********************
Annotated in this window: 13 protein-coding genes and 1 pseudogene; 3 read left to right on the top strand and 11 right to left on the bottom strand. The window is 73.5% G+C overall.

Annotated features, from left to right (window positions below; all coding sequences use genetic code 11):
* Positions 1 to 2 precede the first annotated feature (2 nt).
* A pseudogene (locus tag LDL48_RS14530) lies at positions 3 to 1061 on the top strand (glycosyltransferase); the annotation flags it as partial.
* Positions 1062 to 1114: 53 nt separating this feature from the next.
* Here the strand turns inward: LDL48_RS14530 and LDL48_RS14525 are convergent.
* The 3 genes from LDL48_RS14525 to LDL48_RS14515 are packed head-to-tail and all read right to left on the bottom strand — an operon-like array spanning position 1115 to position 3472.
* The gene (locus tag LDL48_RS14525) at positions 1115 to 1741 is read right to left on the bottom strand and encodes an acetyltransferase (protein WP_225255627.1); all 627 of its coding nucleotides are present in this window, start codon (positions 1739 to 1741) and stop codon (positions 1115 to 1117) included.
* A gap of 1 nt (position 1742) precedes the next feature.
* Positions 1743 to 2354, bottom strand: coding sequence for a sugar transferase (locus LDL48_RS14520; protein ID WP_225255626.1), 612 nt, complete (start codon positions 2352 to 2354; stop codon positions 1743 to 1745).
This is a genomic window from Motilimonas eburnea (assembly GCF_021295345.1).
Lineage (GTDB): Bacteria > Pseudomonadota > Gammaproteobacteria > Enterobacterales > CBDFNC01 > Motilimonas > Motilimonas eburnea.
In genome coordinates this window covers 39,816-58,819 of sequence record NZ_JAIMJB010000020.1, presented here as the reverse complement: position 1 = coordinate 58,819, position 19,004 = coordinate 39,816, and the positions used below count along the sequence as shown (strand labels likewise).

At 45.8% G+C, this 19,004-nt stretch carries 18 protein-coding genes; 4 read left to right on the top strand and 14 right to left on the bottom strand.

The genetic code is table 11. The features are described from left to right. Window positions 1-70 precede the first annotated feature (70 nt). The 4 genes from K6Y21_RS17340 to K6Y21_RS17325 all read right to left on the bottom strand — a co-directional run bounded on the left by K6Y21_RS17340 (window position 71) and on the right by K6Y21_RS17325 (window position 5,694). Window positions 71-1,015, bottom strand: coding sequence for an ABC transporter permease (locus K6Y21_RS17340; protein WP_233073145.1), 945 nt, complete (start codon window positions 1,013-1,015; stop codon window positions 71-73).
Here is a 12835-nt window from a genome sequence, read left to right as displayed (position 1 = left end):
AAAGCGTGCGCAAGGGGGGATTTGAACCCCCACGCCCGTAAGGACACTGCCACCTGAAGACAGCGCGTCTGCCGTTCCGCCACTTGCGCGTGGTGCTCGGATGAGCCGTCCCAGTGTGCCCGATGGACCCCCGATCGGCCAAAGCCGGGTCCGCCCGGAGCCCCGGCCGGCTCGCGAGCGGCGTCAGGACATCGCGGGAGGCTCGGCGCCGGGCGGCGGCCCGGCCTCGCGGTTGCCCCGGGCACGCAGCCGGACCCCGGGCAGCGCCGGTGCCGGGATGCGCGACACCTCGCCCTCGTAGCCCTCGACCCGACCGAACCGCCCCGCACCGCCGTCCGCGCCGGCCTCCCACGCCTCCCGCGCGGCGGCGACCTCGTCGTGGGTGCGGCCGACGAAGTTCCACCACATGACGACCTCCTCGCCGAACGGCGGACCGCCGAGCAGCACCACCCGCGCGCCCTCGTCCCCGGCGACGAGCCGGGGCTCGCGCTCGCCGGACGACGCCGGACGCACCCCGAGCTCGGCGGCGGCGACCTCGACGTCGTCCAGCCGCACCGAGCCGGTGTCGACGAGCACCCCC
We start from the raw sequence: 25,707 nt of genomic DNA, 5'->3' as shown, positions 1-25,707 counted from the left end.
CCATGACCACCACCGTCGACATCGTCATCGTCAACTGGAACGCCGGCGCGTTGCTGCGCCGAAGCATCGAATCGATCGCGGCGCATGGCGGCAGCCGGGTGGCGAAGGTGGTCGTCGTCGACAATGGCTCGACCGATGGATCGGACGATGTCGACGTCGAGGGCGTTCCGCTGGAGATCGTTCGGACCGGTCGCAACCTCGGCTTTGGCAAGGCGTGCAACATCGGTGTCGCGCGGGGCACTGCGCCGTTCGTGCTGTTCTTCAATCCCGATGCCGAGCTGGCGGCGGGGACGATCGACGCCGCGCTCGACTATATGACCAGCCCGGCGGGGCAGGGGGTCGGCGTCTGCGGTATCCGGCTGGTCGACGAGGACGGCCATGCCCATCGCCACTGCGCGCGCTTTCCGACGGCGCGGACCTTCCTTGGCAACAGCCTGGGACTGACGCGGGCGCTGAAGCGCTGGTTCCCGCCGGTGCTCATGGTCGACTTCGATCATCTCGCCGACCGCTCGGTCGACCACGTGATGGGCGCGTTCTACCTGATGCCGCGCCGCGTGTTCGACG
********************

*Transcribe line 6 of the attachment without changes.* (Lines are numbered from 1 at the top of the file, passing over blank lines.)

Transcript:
* Here the strand turns inward: LDL48_RS14530 and LDL48_RS14525 are convergent.